"Yes, M'sieur. Papa had to fight the students because they broke the law, even though he said they were only trying to help people who couldn't help themselves. He said it was his duty as a dragoon."
"As it was mine, as a policeman, to seek judgement on those who broke the law. But those days are gone. My duty now is to Baron Pontmercy and his wife, and to you and Philippe."
"And to Uncle Valjean?" she asked, with wisdom beyond her years.
"Most certainly, and I give you my word that I shall never do anything to hurt any of you. Do you trust me, Martine?"
Her dark eyes lifted to Valjean's face, asking silently for his reassurance which he gave in an instant by the simple expediency of stepping forward and laying his hand on Javert's shoulder.
"Yes, Uncle Javert."
Valjean felt the sudden unconscious movement of Javert's shoulders at the unexpected form of address, and tightened his hold.
"Uncle?" he repeated. "I don't understand...
It was Marius who replied. "The children wanted to know how they should address you both. Cosette suggested 'Uncle' Valjean and it therefore seemed only appropriate that the familiarity should be extended to you, M'sieur. If you would prefer..."
"No. I confess it will take a while to get used to, but..."
Whatever else he had intended to say was lost as Martine threw her arms around his neck and hugged him, so fiercely that she almost toppled him once again. Javert, caught completely off guard, could respond in no other way but to fold his arms around her and hold her close, the two riding out the emotional storm together, until at last Cosette returned to lead the child away to join her friends.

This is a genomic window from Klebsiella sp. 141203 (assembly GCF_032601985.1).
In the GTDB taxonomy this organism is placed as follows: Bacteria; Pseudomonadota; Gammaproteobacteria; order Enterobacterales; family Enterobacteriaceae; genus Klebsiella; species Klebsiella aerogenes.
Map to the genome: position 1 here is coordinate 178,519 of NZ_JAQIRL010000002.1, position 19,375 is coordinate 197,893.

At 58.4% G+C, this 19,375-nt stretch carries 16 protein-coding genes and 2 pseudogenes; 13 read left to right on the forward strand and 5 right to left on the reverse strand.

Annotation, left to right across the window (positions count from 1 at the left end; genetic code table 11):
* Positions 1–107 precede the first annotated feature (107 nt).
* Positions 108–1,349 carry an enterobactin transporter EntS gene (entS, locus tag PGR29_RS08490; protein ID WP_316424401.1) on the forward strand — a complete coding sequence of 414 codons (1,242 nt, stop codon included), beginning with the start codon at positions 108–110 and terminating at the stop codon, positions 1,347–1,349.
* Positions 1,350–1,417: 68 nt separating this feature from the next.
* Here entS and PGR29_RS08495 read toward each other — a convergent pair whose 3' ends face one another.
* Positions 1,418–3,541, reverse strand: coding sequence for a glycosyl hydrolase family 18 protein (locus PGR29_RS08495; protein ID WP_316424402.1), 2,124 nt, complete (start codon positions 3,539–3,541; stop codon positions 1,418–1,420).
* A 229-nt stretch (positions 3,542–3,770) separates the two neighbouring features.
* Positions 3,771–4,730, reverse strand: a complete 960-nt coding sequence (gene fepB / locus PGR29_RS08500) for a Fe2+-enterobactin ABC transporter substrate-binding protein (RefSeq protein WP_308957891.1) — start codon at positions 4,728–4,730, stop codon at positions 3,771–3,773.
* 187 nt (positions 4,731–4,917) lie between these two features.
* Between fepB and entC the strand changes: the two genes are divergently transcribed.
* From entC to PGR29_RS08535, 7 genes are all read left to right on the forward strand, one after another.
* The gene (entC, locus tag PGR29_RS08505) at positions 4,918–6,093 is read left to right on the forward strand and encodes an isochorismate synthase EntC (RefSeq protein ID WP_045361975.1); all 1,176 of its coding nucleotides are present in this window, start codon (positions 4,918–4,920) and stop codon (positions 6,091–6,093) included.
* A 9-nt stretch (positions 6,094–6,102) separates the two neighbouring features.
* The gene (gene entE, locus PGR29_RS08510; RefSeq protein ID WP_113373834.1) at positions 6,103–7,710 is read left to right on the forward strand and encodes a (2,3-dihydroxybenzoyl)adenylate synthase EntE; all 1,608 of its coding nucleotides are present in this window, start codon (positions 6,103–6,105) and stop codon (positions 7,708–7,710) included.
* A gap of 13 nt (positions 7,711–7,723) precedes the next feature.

When she had gone, Marius turned to the older men. "Well, Messieurs... A somewhat eventful morning I think."
"In more ways than you know," Valjean replied softly. Javert, his eyes downcast, said nothing, nor would he, Valjean knew, until he had had time to compose himself. "Marius, please make our apologies to Cosette and tell her not to delay opening the presents any longer. Javert must - "
" - change out of those wet clothes?" Marius offered.
"Precisely. A chill at this time..."
"Of course. Would you like me to send a servant with some brandy?"
"That will not be necessary. We shall be but a few minutes."
Waiting until Marius had withdrawn, Valjean ushered his bemused lover not upstairs but into their study, closing the door firmly against the rest of the world.
"Dear God in heaven..." Javert whispered, breaking the silence at last. "What is happening to me, Valjean?"
"Nothing which should not have happened a long time ago my dear."
"I feel -- " He cast around him, searching in vain for the right words. "I don't know what I feel."